Where the ministers went wrong was in failing to go after the perpetrators of the murders committed at one of the most sensitive world shrines. The killers belonged to the lawless Jabarin clan that rules the Israeli Arab town of Umm al Fahm. The ministers did not treat this clan as central to the crime, out of concern for the delicate relations with Israel’s Arab minority. Instead, Temple Mount, the lightening rod of Israel’s relations with the entire Muslim and Arab world, was treated as the core issue.

The Jabarins felt safe enough to carry on breaking Israel’s laws. On Tuesday, July 25, a member was caught smuggling a truckload of illegal Palestinian workers from the Palestinian town of Jenin across into Israel. It was obvious that something is badly amiss in national homeland security policies.

In another example, the government finally, a year late, ordered the home of one of the Tel Aviv Sarona Market terrorists, who murdered four Israelis, to be knocked down. One story of a building in the Hebron village of Yata will be destroyed. At the same time, the Supreme Court of Justice in Jerusalem gave the police 30 hours to hand over the bodies of the three Temple Mount gunmen, members of the Jabarin tribe,  to their families for burial.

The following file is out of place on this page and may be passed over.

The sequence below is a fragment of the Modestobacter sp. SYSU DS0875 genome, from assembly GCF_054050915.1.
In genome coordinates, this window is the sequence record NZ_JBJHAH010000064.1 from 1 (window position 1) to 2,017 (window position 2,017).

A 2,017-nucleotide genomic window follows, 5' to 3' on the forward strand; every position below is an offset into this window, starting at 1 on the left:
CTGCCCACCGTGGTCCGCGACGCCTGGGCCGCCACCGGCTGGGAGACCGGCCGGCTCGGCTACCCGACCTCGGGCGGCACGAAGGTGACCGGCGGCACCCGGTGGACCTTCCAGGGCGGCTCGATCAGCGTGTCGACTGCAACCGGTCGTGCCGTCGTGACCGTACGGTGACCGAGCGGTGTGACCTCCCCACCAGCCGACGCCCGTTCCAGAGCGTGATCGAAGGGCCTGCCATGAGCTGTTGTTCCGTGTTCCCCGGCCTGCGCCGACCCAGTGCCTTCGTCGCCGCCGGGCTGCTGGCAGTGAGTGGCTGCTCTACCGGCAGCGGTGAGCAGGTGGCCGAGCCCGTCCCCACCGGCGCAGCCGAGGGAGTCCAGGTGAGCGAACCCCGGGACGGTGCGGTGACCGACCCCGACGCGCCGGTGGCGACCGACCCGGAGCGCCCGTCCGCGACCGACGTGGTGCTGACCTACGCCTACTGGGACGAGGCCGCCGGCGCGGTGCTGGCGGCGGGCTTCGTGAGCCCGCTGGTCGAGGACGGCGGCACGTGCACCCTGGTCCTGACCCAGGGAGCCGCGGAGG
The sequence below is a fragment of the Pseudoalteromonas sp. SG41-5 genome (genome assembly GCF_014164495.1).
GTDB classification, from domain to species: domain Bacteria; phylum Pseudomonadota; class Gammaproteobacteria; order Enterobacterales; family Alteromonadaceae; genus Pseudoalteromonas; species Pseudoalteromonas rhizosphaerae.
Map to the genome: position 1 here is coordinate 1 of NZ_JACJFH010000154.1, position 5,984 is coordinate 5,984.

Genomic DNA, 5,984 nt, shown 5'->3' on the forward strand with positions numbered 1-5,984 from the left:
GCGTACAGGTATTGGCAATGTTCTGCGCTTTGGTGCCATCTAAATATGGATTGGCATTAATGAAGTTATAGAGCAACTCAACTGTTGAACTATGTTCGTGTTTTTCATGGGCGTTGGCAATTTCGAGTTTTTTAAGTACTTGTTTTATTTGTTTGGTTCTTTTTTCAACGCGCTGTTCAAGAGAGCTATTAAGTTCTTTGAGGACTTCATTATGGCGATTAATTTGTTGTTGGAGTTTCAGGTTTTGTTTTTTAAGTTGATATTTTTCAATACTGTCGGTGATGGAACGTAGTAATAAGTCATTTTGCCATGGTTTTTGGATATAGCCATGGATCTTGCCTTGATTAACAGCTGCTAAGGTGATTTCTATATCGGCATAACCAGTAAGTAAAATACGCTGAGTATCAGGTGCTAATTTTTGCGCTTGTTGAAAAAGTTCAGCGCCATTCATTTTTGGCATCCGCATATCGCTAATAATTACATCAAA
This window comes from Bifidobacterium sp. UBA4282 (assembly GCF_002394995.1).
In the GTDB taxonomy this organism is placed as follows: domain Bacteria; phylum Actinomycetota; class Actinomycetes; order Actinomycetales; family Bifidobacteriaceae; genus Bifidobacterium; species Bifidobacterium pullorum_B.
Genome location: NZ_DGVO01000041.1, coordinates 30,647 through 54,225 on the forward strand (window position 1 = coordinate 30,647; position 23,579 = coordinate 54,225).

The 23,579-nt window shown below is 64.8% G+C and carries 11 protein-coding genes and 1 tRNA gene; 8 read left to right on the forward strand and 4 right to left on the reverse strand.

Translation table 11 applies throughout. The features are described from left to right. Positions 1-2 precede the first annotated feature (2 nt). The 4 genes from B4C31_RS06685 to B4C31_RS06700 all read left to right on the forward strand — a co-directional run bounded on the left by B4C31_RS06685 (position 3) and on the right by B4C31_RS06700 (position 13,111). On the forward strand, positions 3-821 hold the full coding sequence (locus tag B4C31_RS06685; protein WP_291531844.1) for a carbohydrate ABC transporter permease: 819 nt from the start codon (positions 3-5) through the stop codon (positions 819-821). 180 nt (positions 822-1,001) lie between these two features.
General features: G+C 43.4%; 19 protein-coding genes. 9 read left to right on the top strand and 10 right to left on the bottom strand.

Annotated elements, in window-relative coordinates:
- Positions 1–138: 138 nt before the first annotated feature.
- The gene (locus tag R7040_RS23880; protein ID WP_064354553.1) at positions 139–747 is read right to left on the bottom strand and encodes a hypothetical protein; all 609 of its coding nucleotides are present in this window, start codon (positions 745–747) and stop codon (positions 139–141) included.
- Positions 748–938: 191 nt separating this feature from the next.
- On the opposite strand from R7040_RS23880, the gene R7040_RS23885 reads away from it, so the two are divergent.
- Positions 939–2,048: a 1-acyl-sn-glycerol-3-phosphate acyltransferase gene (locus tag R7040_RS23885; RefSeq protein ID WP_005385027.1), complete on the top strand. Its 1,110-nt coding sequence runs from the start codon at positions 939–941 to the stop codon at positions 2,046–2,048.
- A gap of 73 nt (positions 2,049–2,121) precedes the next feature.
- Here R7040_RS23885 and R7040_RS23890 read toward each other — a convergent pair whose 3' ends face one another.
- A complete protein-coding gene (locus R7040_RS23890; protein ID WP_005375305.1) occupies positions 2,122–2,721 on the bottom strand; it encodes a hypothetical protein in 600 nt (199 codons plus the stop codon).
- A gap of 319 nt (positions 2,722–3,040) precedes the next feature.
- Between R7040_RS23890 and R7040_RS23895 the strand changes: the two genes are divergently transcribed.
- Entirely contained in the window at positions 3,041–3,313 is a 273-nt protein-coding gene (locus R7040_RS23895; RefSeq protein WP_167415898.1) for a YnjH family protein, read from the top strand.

Razing the home of one of the Tel Aviv terrorists, who claimed to have been inspired by ISIS, in a timely fashion, a year ago, might have been some deterrent for the killers of Umm al-Fahm.

It now turns out that the shrine murders 12 days ago were the result of Israeli Arabs and Palestinians coming together for a joint terrorist conspiracy against Israel. The location was deliberately chosen as the catalyst for dragging moderate Arab rulers into a plot for compelling Israel to give up its sovereignty on Temple Mount and the Old City of Jerusalem.